Leros - Agios Kirikos is one of our busiest routes - sailings regularly sell out at busy periods
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Leros - Agios Kirikos Ferry Operators

    • 2 Sailings Weekly 1 hour 50 min
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Leros Guide

The Greek island of Leros is one of the Dodecanese islands that are located in the Aegean Sea, and is around 200 km from the port of Piraeus. Leros is close to the neighbouring islands of Patmos, Lipsi, Kalymnos, Agia Kyriaki and Farmakos. The small island, measuring around 74 sq. km, has a population of just under 8,000 residents, which doubles during the summer in order to cater for visiting tourists. The beaches of Partheni and Blefouti in the north of the island are popular with tourists, as are the beaches of Gourna, Kokali and Ayia Isidoros on the west side of the island and the large bay of Alinda in the central eastern part of the island. The bay of Alinda is also home to Pangias and Crithoni beaches. The picturesque port of Agia Marina lies to the south east of the bay of Alinda, which is around a 10 minute walk to Platanos, the heart of the island.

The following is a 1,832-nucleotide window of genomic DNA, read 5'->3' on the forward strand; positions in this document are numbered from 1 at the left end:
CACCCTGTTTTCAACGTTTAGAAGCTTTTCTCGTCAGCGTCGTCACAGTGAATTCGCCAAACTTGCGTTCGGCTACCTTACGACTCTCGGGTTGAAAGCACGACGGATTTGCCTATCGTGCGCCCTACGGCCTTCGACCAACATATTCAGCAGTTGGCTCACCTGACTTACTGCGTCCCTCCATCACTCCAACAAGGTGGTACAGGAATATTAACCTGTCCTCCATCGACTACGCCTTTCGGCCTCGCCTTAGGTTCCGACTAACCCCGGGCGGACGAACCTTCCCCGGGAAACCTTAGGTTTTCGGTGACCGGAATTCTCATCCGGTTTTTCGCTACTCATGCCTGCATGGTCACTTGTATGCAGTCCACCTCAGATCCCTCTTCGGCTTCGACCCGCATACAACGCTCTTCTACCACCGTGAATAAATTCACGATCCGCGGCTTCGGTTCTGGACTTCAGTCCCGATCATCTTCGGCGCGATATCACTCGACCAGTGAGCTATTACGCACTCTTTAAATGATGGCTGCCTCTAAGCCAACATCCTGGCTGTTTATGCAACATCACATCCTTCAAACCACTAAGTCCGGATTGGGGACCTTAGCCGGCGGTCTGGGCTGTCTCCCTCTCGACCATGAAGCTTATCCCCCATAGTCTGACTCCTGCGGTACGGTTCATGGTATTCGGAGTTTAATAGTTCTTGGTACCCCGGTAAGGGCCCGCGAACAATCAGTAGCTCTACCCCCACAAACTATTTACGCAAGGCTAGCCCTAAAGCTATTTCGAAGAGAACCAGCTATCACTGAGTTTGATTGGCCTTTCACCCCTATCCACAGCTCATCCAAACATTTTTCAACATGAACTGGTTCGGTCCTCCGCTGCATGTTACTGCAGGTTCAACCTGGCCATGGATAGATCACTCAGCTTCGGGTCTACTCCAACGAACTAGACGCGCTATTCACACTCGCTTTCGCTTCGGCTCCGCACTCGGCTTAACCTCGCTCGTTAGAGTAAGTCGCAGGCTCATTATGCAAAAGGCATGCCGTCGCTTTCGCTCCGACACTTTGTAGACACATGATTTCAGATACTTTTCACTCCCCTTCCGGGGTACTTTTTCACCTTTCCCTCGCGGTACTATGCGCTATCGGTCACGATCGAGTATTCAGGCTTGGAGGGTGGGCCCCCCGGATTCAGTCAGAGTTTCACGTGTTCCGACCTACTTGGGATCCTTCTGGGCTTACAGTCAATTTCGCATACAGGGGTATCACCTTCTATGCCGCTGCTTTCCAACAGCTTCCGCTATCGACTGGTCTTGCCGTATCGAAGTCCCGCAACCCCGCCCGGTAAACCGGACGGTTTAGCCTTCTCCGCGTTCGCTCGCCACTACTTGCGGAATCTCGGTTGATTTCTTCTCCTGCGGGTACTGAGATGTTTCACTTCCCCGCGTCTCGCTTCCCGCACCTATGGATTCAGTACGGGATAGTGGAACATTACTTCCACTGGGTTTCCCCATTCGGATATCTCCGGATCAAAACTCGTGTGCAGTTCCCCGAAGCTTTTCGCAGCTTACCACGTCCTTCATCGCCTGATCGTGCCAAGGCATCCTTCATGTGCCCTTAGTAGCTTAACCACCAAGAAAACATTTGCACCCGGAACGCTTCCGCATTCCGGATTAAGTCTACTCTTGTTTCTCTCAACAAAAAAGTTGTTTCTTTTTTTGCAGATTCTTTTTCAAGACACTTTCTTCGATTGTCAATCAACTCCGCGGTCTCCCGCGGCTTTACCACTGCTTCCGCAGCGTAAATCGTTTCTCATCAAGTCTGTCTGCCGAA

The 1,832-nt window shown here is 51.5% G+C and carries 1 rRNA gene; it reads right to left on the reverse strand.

The journey time from Piraeus to the island by ferry is around 11 hours. Leros also has also daily connections by conventional ferry and hydrofoil to most of the Greek islands of Dodecanese like Patmos, Lipsi, Samos, Kos, Rhodes, Symi and Nisyros. There are also weekly connection to some of the islands of the Cyclades like Syros and Amorgos.


Agios Kirikos Guide

The town of Agios Kirykos is located on the Greek island of Ikaria which lies in the North Aegean Sea. Many sailors and captains built their houses in Agios Kirykos, which is the island's capital, which gave the town a very nautical feeling. Many of the exhibits on display in the archaeological museum have been recovered from the sea bed and therefore the nautical theme continues. The sea around the island, according to myth, is where the son of Daedalus landed when the sun burn his wax wings and that the islet of Nikari, opposite Agios Kirykos, is the resting place of Ikarus.

The island's terrain is mainly mountainous and covered by Cypress, Plane, Oak and Pine trees. The tree coverage on the island enable the ground to retain moisture which in turn enable wild goats to graze. The forest of Radi, part of the Natura 2000 scheme, is considered to be the oldest in the Balkans. Low types of oak trees are its most numerous “residents”.

The island is accessible by boat from the port of Piraeus and Kavála, in the north of the country.